Cheryl Finfrock

Cheryl

Finfrock

In a Dream, She Saw Through the Water's Veil

2020, Acrylic on Claybord, 12 x 16 x 2 in

$
550

Cheryl

Finfrock

Waiting on the M Train

2020, Acrylic on claybord, 12 x 14 x 2 in

$
525

Cheryl

Finfrock

Full Circle

2019, acrylic on claybord, 20 x 48 x 2 in

$
1800

Cheryl

Finfrock

Brooklyn Boys

2019, Scratchbord, 9 x 7 x 0.25 in

$
200

Cheryl

Finfrock

Boy and the Bird

2019, Graphite on claybord, 10 x 10 x 2 in

$
500

Cheryl

Finfrock

One Supper, Three Stories

2018, Acrylic on claybord, 20 x 48 x 2 in

$
1800
Canopy Corner Cocktail Hour
Nov 18
6:00 PM

Join Austin artists Kristy Battani, Ann Flemings, Cheryl Finfrock, and Lucy MacQueen in their studios with their favorite cocktails, while they share a behind the scenes peek into their working process.These artists have studios in the SW corner of Bldg 1 at Canopy and began weekly virtual visits during the shutdown. This is a continuation of those conversations. Join us!

LIVE STREAMpre-recorded
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Cheryl Finfrock

About the Artist

Cheryl Finfrock is a native Texan from Dallas, and a San Francisco transplant presently painting in Austin. She has enjoyed traveling and exhibiting in New York City, the West Coast, and in several European cities, including Berlin, Paris, and Sofia.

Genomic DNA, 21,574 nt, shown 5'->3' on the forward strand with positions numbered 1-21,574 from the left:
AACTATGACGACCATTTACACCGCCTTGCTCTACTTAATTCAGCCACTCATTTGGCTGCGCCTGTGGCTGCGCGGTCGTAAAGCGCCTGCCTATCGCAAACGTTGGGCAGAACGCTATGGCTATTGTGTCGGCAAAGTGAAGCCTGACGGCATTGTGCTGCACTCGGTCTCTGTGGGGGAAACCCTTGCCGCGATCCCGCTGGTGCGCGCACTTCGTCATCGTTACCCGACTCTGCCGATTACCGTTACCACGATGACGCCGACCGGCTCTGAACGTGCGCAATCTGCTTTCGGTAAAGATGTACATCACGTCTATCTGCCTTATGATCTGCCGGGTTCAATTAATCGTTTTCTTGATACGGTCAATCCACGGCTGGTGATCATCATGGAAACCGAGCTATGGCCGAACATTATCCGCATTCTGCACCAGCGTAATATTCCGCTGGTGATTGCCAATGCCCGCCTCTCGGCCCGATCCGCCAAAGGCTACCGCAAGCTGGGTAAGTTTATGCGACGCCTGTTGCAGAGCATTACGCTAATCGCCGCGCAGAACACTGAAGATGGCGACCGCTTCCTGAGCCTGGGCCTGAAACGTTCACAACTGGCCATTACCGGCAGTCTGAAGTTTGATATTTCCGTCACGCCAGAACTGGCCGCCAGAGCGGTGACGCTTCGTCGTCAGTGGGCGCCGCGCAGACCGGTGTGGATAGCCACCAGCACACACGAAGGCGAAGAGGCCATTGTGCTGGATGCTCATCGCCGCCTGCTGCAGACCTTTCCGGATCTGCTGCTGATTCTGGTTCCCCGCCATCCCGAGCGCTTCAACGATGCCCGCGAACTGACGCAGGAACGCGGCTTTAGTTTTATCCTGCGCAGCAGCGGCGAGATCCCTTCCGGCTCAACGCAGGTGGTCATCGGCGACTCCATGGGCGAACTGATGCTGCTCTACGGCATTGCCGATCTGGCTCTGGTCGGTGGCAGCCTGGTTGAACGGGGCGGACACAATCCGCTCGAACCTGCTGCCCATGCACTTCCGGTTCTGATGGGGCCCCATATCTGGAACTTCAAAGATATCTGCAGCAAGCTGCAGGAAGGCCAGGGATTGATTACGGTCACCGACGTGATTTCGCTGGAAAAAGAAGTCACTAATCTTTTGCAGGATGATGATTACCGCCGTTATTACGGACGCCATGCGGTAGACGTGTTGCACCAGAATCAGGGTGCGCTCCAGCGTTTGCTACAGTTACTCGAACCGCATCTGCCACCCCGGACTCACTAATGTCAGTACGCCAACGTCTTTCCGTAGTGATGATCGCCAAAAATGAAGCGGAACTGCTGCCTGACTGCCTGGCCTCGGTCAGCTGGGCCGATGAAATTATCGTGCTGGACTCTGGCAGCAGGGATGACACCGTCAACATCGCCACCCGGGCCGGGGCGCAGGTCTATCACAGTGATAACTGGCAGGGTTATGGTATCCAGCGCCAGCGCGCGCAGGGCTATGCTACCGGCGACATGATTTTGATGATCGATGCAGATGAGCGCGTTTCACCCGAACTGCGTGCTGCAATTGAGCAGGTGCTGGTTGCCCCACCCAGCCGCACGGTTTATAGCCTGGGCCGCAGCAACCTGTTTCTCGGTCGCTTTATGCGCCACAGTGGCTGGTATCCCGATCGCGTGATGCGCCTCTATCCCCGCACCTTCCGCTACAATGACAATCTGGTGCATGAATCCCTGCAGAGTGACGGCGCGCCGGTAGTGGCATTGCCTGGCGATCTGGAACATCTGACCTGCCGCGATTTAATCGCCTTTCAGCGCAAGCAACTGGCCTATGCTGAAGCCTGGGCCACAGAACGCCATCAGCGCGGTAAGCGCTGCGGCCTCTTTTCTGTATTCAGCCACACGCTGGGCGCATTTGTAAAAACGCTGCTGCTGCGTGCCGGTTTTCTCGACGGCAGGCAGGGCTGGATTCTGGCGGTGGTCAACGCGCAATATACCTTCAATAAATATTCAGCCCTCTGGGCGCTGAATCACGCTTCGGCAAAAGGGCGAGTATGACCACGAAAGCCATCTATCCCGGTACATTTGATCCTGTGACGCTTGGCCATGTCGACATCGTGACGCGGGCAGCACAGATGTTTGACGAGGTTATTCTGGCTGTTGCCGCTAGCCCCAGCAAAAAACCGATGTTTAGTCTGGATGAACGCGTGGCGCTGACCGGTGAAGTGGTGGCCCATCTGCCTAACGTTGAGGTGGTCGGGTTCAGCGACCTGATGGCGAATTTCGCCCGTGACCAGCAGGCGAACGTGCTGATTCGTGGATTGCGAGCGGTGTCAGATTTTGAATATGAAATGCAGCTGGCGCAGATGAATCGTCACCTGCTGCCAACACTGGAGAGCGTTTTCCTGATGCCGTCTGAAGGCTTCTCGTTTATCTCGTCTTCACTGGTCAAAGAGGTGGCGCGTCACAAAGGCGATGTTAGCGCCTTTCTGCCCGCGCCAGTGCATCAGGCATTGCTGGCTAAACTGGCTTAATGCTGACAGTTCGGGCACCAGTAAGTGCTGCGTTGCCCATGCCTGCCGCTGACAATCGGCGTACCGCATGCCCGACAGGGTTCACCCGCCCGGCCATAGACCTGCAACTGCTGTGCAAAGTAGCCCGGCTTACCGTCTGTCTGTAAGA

A Trinity University graduate in both art and literature, she explores the figure in its awkwardness, anonymity, and universality, creating a narrative steeped in the tradition of Texas storytelling.

Artist Statement

Being fascinated with surfaces that I can mark up, I work with lines that are scarred, scratched, and drawn on and into smooth surfaces. My current work is a study of people and places I met, spotted, conjured, and dreamed. I extrapolate images from media, old anonymous flea market photos, and some of my photography, all to be compiled and rebuilt. My surfaces are often unforgiving, and strangely, that characteristic draws me to it. These marks are permanent, like choices from our past. This process feels like a metaphor for human interaction. If a bad mark is unforgivable, the story ends there. But with forgiveness, the mistaken mark can be built upon or swayed, turned into a new idea. The work has space to become when the story is open-ended, the mark-making furthering the creation through its faults.